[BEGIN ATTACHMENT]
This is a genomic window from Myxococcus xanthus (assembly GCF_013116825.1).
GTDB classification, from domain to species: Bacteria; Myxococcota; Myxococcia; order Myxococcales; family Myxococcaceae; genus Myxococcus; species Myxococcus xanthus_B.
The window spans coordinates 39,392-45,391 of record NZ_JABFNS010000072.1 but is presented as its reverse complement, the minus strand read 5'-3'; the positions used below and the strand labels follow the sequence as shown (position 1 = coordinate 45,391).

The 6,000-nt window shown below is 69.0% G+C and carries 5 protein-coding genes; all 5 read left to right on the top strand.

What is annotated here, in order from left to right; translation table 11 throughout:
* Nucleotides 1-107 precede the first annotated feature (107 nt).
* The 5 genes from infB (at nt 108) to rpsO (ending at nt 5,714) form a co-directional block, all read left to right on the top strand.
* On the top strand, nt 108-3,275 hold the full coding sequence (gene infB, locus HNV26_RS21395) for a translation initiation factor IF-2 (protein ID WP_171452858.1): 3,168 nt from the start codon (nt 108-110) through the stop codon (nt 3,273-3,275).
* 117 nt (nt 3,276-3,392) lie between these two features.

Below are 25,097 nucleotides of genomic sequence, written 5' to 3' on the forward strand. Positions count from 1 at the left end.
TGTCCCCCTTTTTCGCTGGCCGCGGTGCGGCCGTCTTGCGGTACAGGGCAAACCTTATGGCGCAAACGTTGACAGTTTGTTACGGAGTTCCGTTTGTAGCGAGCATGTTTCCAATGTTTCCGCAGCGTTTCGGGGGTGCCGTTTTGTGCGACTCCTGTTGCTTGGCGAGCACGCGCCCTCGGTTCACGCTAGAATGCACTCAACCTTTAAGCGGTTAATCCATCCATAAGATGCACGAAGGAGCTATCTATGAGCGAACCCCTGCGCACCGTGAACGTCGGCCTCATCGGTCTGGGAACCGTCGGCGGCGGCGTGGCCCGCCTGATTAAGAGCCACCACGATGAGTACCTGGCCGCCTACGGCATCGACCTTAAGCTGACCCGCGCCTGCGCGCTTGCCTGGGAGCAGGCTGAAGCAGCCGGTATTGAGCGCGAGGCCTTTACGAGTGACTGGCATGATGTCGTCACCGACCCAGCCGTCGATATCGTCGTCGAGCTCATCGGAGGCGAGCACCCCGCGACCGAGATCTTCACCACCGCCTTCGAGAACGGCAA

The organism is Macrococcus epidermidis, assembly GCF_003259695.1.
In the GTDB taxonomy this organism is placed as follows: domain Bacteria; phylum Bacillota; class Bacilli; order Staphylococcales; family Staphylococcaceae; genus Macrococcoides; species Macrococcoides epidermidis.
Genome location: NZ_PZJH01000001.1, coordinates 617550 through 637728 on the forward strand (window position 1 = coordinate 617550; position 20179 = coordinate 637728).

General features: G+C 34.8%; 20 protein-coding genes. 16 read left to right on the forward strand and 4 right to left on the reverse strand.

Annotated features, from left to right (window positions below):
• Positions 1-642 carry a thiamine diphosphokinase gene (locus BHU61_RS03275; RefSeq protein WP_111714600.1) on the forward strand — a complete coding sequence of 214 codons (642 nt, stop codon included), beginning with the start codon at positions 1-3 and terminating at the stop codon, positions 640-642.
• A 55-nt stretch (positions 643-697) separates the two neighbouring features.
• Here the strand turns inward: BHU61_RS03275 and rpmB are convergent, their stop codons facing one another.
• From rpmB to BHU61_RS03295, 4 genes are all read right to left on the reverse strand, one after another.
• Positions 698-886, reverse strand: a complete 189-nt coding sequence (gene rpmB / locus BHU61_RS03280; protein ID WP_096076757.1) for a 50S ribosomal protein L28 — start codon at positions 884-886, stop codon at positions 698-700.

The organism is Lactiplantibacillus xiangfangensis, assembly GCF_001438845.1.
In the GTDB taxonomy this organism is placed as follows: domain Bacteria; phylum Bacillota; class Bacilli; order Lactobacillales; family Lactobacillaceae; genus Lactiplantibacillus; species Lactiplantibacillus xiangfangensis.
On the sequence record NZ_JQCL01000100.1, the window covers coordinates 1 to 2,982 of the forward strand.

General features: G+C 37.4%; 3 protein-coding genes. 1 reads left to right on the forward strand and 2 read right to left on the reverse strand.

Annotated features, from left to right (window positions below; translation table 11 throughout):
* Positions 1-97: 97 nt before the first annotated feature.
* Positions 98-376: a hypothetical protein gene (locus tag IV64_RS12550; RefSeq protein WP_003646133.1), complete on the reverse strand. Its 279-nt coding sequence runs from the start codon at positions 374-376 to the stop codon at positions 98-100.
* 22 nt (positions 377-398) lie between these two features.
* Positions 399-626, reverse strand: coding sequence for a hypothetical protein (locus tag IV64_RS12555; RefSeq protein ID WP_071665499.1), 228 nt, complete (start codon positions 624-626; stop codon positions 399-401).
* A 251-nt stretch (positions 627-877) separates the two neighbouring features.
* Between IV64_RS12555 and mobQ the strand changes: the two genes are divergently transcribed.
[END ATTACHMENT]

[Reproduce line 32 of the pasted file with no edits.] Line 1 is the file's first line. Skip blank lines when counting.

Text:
* Between IV64_RS12555 and mobQ the strand changes: the two genes are divergently transcribed.